What Retailers Want From Search

This week I was lucky enough to learn the ins and outs of working a booth at a trade show. The exhibit hall at the Internet Retailer show in Chicago was filled with marketing professionals at small, medium and large retailers, ecommerce solution providers, search engine marketers, online advertisers and investors. Based on the conversations I had with people walking the exhibit hall, online retailers can be divided into the following camps in terms of knowledge of and interest in search engine marketing.

Need to know the full search picture. It's not that these marketers don't understand search or don't want to, they are merely still at square one or two in the online marketing arena and want to learn more about the big picture and how search can inform all of their online marketing efforts (e-mail and affiliate marketing remaining very important to this industry).

Natural and paid: one or the other. A number of marketers I spoke with had either experienced excellent results with paid search, and therefore fully understood the concept of media management--or they had someone on their interactive team whose sole responsibility is to keep up with the trends in natural search engine optimization--and that person had gotten them the "results they wanted" in terms of positioning.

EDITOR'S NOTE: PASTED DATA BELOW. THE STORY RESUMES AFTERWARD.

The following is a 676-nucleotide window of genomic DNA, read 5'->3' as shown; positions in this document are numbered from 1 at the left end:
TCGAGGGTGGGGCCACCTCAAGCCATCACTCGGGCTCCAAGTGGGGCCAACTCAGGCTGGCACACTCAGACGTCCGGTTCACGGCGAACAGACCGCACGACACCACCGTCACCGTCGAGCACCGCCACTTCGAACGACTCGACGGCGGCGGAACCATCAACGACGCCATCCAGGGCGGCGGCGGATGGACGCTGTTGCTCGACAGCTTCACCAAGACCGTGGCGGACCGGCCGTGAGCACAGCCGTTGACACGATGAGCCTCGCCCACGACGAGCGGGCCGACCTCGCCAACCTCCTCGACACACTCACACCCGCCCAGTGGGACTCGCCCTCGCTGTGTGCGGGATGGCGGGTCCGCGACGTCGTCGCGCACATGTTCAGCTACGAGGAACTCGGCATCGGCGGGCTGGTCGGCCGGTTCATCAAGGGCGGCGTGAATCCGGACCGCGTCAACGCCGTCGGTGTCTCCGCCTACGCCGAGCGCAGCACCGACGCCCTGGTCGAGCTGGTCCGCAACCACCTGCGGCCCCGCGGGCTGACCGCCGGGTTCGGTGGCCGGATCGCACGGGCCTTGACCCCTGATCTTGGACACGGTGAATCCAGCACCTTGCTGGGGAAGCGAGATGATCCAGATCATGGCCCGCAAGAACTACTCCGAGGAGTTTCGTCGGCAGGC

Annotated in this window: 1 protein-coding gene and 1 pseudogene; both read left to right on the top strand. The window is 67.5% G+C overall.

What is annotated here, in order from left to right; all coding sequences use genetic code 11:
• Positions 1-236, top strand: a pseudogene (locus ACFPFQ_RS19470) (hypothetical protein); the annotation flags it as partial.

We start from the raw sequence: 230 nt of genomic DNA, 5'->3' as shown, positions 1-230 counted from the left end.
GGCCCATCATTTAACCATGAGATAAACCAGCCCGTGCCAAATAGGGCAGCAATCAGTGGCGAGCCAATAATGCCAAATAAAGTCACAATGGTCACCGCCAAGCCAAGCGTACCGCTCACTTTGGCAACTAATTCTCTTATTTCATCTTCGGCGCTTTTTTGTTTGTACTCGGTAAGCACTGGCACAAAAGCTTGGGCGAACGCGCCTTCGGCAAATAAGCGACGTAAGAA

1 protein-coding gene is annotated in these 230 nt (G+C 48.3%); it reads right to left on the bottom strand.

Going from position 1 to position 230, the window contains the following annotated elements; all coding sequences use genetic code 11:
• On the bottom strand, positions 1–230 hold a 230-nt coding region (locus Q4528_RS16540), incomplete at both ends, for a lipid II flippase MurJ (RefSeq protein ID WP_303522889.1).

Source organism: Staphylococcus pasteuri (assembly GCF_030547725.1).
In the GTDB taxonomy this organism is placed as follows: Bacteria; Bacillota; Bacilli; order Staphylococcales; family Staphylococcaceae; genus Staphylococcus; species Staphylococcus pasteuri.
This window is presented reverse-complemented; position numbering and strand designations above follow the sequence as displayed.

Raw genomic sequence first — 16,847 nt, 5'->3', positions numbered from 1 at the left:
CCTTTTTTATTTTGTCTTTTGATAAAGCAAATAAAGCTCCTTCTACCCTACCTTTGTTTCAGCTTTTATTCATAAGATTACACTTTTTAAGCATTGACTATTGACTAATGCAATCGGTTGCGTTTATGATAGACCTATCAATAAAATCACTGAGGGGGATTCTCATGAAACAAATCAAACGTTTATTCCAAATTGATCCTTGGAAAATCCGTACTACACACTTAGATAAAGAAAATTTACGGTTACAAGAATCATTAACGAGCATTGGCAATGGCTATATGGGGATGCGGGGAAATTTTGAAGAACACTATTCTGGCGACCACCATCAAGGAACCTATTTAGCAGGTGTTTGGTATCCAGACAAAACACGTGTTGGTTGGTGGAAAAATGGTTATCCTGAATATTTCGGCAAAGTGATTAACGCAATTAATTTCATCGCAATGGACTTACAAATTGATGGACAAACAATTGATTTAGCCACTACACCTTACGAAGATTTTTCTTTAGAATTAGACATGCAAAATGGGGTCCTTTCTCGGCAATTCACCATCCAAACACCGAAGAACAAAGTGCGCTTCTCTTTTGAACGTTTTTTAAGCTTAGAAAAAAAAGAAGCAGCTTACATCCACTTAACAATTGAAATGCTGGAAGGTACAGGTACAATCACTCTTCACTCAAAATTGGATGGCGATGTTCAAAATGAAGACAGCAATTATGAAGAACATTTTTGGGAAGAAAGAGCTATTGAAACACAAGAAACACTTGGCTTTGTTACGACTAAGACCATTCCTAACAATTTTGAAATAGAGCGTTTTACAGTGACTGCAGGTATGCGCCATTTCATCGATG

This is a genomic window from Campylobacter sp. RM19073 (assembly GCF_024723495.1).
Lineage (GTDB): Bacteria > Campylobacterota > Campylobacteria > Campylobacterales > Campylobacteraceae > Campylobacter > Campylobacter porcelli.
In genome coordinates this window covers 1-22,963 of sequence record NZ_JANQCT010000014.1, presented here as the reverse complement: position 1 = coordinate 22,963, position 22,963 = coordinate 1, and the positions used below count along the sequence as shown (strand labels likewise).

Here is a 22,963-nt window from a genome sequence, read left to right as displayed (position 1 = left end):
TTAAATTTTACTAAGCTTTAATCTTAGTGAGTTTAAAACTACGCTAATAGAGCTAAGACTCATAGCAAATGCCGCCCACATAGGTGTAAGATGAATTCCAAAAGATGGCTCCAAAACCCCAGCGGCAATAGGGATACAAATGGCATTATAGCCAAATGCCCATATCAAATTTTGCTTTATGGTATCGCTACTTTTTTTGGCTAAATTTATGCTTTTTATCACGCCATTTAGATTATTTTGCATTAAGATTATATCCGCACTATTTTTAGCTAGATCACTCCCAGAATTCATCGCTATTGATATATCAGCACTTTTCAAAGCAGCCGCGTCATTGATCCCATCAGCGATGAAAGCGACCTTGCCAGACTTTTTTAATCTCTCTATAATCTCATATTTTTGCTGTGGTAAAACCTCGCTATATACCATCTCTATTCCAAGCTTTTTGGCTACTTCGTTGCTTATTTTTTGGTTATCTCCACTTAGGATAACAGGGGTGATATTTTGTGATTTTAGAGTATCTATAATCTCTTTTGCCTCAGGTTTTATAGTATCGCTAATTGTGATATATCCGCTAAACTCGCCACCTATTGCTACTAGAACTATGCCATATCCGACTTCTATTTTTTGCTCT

Don't "need" search. There were also the marketers who, after hearing about our online marketing approach, responded with the standard, "We already have good positioning for our brand name" and therefore were uninterested in continuing a conversation. These people don't understand that keywords represent customers. There are always possibilities in search beyond the brand name or product name. As my colleague Geoffrey Wilcoxson puts it, there's a culture around customers. Deliver the content surrounding their culture, and you'll see results. And what retailer couldn't use more customers?

Do need search. Then again, there were marketers who, after learning about the concept that the way people search is the way they think, responded with, "oh yeah, we already have great positioning for our brand name--but if we could get even better positioning with other traffic, we'd grow our business." Bingo.

The industry has changed in just the past year. I didn't talk to anyone who was completely lacking in knowledge about search engine marketing; there were simply varying degrees of knowledge and understanding.

One woman had made the switch from the interactive agency side to the client side. She possessed years of experience in the media management arena and worked closely with a group that could manage the optimization of her company's site. The only piece of the puzzle her team lacked was the ability to conduct a full audit of the site in terms of content management system compatibility with search engine spiders, she said.

Is that really the "only" aspect she's missing? We on this side of the fence would beg to differ.

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